Nutrient density isn’t just influenced by the food itself but also by how the food is grown, how it's processed, and how it's handled in our bodies. Micronutrients in the soil are absorbed by plants and then by the animals that consume those plants – healthier soils produce healthier foods. In the supply chain, the level of processing the crop undergoes on the way from farm to plate also affects nutrient density. While food processing provides many benefits, such as increased food safety, shelf-life, and supply stability, the more processed, the less nutrient dense a food typically becomes. The worst form is what’s known as ultra-processed food, which has been linked to type 2 diabetes, heart disease, obesity, and even certain cancers. Yet, 60% of all calories consumed in the U.S. are considered ultra-processed*. This phenomenon of high-calorie, low-nutrient food is known as empty calories and is a major driver of malnutrition. Finally, the bioavailability of nutrients is impacted by factors like how our digestive systems break down foods. If we lack the right enzymes and microbiome conditions, we may not capture all of the nutrients present in the food we eat. 

The Current State: Rising malnutrition worldwide

Given all of the above, eating healthy is more complicated than it sounds. It's therefore not surprising that even though the global supply of calories has steadily increased over the past 50 years, so have hunger and diet-related diseases that strain global economies and healthcare systems. We’ve broken the problem down by the various forms of malnutrition:

1. Undernourished → 1 in 10 people worldwide don’t get enough food

Resulting from insufficient intake of calories and nutrients, leading to underweight and impaired growth and development in children. The global hunger problem is not a result of insufficient food supply; it’s a distribution and access problem further disrupted by global conflict, extreme weather, food waste, and socio-economics. In contrast to what many people think, hunger is not limited to developing nations; even in the U.S., 13% of households are food insecure.

2. Micronutrient deficient → 3 in 10 people are micronutrient deficient

Caused by insufficient intake of essential vitamins and minerals to sustain good health. Micronutrient deficiencies impact those who don’t get enough food, but also those who are eating an appropriate amount of calories, and even those eating too many calories! Two-thirds of calories in Western diets come from only three crops: corn, wheat, and rice. These calories are primarily consumed in refined forms (such as cornmeal, white flour, and white rice), all of which are low in nutrients yet high in calories.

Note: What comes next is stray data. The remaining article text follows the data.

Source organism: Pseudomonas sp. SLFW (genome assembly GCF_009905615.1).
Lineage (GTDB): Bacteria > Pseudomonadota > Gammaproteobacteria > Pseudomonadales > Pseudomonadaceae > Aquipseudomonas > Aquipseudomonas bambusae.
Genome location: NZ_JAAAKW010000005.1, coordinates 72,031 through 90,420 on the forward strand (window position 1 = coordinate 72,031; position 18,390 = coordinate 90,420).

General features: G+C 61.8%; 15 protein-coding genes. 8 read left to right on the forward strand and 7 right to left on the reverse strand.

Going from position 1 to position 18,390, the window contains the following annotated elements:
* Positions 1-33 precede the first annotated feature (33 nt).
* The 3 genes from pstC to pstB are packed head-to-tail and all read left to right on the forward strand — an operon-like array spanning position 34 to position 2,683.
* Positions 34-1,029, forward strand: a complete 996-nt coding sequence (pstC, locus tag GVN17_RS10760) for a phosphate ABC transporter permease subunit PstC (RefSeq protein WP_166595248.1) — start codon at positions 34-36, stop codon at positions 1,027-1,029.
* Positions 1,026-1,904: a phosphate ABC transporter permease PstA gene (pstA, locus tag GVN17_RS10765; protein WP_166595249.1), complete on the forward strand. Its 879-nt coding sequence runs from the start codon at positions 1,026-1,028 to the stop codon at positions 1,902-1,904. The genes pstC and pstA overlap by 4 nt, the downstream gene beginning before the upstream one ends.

3. Overnutrition → 4 in 10 adults are overweight or obese

Caused by excessive intake of calories, obesity and related conditions such as high blood pressure, high blood sugar, and diets high in sodium and low in grains are all among the top 10 highest risk factors for premature deaths. At the same time, those who consume more calories than needed are often undernourished in terms of essential vitamins and minerals. How is this possible?

4. “Hidden Hunger” → Overnourishment coupled with micronutrient deficiency

Over-nutrition coupled with micronutrient deficiency can be explained by the rise of empty calories that offer little to no nutritional value. Empty calories tend to contain high amounts of added sugars, saturated fat, and sodium but lack essential nutrients such as vitamins, minerals, and fiber. While they contribute to calorie intake, they provide limited — and often harmful — nutritional benefits. The rise of empty calories is primarily driven by food processing and a lack of diversity in our diets. 

*Sometimes it’s easy to tell when a food has been processed, but not always. Take rice as an example: all rice originates from brown rice, which in its whole grain form is a complex carbohydrate rich in fiber, minerals, and vitamins. But when brown rice gets processed into white rice, it loses these essential nutrients in exchange for a softer texture and longer shelf life and is transformed into a simpler carbohydrate. The end product - white rice - contains the same amount of calories as brown rice while providing significantly less nutrients in its processed form.

Are you interested in learning more about how Healthy Diets fit into our Theory of Transformation of the global food system? Check out
Food is Solvable!